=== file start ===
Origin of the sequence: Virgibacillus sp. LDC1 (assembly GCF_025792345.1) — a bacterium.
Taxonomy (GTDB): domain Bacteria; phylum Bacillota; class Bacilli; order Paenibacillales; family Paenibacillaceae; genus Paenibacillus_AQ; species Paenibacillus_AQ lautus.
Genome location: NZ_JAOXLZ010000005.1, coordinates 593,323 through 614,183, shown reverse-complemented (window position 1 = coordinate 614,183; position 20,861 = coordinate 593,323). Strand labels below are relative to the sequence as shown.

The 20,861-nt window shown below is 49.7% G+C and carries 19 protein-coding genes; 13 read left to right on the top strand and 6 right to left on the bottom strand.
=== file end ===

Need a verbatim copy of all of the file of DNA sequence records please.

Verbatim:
Origin of the sequence: Virgibacillus sp. LDC1 (assembly GCF_025792345.1) — a bacterium.
Taxonomy (GTDB): domain Bacteria; phylum Bacillota; class Bacilli; order Paenibacillales; family Paenibacillaceae; genus Paenibacillus_AQ; species Paenibacillus_AQ lautus.
Genome location: NZ_JAOXLZ010000005.1, coordinates 593,323 through 614,183, shown reverse-complemented (window position 1 = coordinate 614,183; position 20,861 = coordinate 593,323). Strand labels below are relative to the sequence as shown.

The 20,861-nt window shown below is 49.7% G+C and carries 19 protein-coding genes; 13 read left to right on the top strand and 6 right to left on the bottom strand.